April is National Poetry Month. As a former English teacher, I know that poetry is not everyone’s favorite genre. Students simply love it, or they hate it. I assert, that people who dislike poetry probably haven’t read the right poems yet.
There are poems by Black authors that I believe are must-read poems because they uplift us, enlighten us, and remind us that during our human experiences, we are not alone.
I have listed poems you should read by Black authors below. With any list, there are limitations. I am probably going to forget a poem that everyone loves. Forgive me in advance. Last, these are not listed in any particular order except how they popped into my mind.
“Still I Rise” by Maya Angelou
“Harlem” by Langston Hughes
“We Real Cool” by Gwendolyn Brooks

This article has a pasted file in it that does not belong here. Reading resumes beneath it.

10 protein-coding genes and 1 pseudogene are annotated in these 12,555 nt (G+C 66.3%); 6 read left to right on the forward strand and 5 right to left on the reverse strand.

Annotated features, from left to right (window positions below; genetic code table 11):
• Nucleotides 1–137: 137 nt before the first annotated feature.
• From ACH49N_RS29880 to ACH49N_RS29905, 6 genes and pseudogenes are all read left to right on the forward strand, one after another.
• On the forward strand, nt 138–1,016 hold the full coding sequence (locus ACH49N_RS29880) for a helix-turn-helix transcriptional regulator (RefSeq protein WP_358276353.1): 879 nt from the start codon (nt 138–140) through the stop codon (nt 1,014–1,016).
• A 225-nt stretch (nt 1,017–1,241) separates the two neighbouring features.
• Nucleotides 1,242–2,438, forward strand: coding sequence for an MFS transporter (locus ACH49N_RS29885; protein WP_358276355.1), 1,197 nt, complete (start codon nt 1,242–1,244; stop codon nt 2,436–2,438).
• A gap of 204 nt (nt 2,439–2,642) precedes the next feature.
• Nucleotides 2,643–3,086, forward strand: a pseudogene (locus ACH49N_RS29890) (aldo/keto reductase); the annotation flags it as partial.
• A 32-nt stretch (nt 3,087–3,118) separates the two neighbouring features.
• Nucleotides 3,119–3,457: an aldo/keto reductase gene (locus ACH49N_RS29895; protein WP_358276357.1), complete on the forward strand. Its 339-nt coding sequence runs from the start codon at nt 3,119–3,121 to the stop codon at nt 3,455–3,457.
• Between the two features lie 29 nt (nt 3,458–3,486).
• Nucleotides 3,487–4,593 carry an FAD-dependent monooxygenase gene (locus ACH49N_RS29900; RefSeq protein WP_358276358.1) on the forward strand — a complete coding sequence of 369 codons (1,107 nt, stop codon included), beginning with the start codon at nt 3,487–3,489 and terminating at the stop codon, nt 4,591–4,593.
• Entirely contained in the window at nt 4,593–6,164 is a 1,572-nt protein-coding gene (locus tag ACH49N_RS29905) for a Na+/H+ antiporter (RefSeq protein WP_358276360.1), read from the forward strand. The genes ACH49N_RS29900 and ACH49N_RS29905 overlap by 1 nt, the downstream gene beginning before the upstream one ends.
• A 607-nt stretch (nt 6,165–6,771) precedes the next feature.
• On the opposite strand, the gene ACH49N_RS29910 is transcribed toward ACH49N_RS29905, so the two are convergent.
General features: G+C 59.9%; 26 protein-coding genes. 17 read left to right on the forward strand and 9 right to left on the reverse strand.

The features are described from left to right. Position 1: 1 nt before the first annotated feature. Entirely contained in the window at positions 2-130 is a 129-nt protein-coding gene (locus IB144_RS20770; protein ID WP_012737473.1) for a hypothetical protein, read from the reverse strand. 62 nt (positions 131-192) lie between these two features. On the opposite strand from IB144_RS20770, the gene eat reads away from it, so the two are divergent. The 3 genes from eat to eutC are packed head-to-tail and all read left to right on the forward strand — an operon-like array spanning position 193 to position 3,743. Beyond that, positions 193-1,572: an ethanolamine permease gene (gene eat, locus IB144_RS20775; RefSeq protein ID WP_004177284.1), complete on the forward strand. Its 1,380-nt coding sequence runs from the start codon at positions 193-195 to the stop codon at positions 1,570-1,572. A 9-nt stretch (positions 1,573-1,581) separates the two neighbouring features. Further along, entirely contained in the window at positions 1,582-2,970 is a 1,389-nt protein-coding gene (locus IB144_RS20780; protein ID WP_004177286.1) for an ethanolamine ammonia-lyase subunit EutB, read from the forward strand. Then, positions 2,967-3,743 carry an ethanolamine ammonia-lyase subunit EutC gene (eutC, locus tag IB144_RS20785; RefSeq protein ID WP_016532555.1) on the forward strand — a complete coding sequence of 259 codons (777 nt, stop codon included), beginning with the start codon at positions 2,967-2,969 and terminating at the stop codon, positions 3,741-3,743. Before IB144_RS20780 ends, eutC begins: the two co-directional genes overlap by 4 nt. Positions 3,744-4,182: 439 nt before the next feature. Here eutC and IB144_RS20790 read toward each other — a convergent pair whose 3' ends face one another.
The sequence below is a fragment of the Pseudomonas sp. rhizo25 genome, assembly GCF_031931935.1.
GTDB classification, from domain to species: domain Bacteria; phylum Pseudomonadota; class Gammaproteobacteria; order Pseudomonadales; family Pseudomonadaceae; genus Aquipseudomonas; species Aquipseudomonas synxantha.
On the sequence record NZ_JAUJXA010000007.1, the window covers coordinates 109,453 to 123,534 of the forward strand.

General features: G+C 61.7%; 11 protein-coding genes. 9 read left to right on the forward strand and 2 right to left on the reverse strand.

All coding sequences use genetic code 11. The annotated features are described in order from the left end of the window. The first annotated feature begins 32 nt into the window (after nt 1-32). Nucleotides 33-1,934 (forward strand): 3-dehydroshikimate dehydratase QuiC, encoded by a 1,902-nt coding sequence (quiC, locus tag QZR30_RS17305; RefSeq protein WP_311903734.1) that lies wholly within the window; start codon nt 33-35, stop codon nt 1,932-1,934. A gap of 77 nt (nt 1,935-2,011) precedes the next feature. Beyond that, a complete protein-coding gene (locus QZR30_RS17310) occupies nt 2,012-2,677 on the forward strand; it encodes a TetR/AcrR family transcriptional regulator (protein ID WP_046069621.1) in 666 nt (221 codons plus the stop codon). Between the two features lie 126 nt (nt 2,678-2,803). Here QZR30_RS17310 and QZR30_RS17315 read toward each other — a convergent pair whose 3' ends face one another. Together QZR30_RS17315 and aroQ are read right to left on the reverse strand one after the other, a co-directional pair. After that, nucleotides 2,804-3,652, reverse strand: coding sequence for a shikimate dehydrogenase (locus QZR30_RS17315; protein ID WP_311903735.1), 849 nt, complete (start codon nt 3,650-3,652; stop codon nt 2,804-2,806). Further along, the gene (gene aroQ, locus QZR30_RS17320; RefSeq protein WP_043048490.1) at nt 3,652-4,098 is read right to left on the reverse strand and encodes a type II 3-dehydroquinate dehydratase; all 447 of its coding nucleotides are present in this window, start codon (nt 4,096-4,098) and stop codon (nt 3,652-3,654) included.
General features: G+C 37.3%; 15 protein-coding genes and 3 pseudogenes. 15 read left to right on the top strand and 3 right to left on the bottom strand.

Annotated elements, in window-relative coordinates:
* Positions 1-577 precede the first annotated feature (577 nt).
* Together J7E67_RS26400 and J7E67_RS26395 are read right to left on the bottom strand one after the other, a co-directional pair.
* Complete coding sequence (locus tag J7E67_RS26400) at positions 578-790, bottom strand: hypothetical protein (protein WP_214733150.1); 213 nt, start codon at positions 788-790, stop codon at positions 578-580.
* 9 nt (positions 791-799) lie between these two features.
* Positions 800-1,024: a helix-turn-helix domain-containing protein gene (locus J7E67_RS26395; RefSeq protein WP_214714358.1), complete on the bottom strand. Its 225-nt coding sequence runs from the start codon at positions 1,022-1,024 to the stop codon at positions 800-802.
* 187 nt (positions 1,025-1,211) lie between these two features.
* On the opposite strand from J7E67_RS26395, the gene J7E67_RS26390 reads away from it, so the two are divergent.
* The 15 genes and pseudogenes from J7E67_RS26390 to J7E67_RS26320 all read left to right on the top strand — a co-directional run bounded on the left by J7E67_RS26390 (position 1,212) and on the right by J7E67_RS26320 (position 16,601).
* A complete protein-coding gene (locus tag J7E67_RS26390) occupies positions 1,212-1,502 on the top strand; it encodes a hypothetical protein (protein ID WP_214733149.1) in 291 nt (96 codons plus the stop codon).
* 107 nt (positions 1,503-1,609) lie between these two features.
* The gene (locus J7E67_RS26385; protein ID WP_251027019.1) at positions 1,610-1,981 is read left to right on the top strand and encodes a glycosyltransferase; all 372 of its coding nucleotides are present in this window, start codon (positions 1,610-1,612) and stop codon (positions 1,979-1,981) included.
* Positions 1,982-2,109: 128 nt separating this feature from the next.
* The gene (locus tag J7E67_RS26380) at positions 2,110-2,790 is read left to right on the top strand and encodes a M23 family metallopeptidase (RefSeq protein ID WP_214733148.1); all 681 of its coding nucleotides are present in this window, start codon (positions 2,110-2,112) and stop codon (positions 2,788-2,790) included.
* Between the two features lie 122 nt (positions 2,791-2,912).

“Lift Every Voice and Sing” written by James Weldon Johnson and music composed by his brother J. Rosamond Johnson
“If We Must Die” by Claude McKay
“Amen” by James Baldwin
“A Litany for Survival” by Audre Lorde
“Speak Truth to the People” by Mari Evans
“In This Place (An American Lyric)” by Amanda Gorman
“love letter to the east side” by Alyssa Gaines
If you would like to listen to poetry, consider going to the event Liberation Now! Narrative of Our History – Historical and Current Truth Told by Us, which will take place on Friday, April 14 at Martin University at 2186 N. Sherman Drive, Indianapolis, Indiana 46218, from 6-8 p.m. Contact General Chair Florench Myers email@example.com & Synergy of Kafe’ Kuumba at 317-667-5530 with any questions about this event.
Contact Indy Kids Winning Reporter Educator Barnes at 317-721-2181 or firstname.lastname@example.org. Follow her on Facebook, Instagram, Twitter, & TikTok @educatorbarnes.
Educator Barnes’ work is supported through a partnership between Indy Kids Winning and the Indianapolis Recorder. Visit indykidswinning.com to learn more.